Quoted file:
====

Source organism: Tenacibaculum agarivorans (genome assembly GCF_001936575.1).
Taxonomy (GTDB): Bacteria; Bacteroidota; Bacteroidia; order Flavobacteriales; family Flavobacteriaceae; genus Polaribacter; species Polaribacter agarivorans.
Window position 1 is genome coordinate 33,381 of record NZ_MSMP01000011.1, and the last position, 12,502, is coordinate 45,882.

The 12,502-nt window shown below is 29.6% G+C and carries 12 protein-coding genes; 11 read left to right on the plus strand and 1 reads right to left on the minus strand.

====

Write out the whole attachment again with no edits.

Source organism: Tenacibaculum agarivorans (genome assembly GCF_001936575.1).
Taxonomy (GTDB): Bacteria; Bacteroidota; Bacteroidia; order Flavobacteriales; family Flavobacteriaceae; genus Polaribacter; species Polaribacter agarivorans.
Window position 1 is genome coordinate 33,381 of record NZ_MSMP01000011.1, and the last position, 12,502, is coordinate 45,882.

The 12,502-nt window shown below is 29.6% G+C and carries 12 protein-coding genes; 11 read left to right on the plus strand and 1 reads right to left on the minus strand.